Braking system

Braking devices are incorporated to provide rapid rotor deceleration. Modern instruments have an electrical braking system that functions by reversing the polarity of the electrical current to the motor. Other machines may have a mechanical brake.


It is advisable to use a conical-bottomed tube in a swing-out bucket rotor for the sedimentation of cells. This tube type will retain the pellet of cells more effectively as the supernatant is removed. All tubes for use with high-speed motors are round-bottomed. Pyrex glass tubes can withstand forces of around 2000 xg, while Corex tubes can be used up to 12,000 xg. Polycarbonate or polyallomer are the most common plastic tubes in use but great care must be taken when using organic solvents. Manufacturers usually provide extensive information about solvent, salt and pH resistance, as well as sterilisation procedures.



There are a few important guidelines for operating a centrifuge, even a small one. Following them can prevent damage to the centrifuge and possible serious injury to you and others.

  1. The work surface must be level and firm. Do not use the centrifuge on an uneven or slanted work surface.

  2. Balance the tubes in the rotor! If you want to run a tube with 10 mL of liquid, put another tube with 10 mL of water in the opposing hole on the rotor. If the liquid has a higher or lower density than water, you must balance the tubes by mass, not volume.

  3. Do not open the lid while the rotor is moving. Even though many centrifuges have a "safety shutoff" if the lid is opened, the only thing this does is stop powering the rotor. The rotor will still spin due to its own inertia for a while until friction slows and eventually stops it.

  4. If you see it wobbling or shaking, turn it off or pull the plug. A little vibration is normal, but excessive amounts can mean danger. FIRST, double check that you correctly balanced the tubes. If the answer is yes and the wobbling still happens, contact the manufacturer or dealer and get the unit serviced. Do NOT continue to run a centrifuge that wobbles visibly when the rotor is spinning.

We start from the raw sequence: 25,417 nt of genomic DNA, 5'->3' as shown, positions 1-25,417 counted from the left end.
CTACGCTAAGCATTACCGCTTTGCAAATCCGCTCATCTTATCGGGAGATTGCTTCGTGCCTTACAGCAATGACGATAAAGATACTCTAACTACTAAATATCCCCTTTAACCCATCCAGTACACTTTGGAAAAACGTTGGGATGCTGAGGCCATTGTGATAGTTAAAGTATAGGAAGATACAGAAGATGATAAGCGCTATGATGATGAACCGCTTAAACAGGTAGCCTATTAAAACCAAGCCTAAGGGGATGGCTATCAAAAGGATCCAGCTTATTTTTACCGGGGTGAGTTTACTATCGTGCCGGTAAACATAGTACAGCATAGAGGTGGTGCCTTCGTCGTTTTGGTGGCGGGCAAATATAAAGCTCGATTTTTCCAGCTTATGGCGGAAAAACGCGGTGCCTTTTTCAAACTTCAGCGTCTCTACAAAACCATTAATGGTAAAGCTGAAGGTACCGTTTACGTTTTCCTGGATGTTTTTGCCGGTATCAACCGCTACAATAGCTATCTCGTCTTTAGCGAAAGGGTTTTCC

5. Wear a face shield and / or safety goggles if you have to work anywhere near a centrifuge that's in use.

  6. Do not bump, jar, or move the centrifuge while the rotor is spinning. Make sure you don't have the cord dangling from a table edge where someone could catch their foot in it and pull down the centrifuge.


  • If the bearings on the upper and lower ends of the motor shaft are not of the sealed type then they should be lubricated as per the manufacturer’s instructions.

  • Brushes should be removed regularly and checked for wear; they should be replaced if they are worn to more than one-half of their original length. When reinserting used brushes, replace them in the same orientation. New brushes should be broken in by slowly accelerating the unloaded unit to mid-speed and then allowing it to run for a period of time.

  • The rotor, buckets and shields or carriers should be examined for signs of mechanical stress (eg cracks, corrosion).

  • Some manufacturers etch the expiry date on the rotor and this should be checked periodically.

  • Regularly lubricate the contact areas between the centrifuge buckets and Ihe pins.

  • Regularly check the condition of the O-ring on the tie-down nut on top of the rotor, and replace it if worn or damaged.

  • Always follow a manufacturer's specific instructions.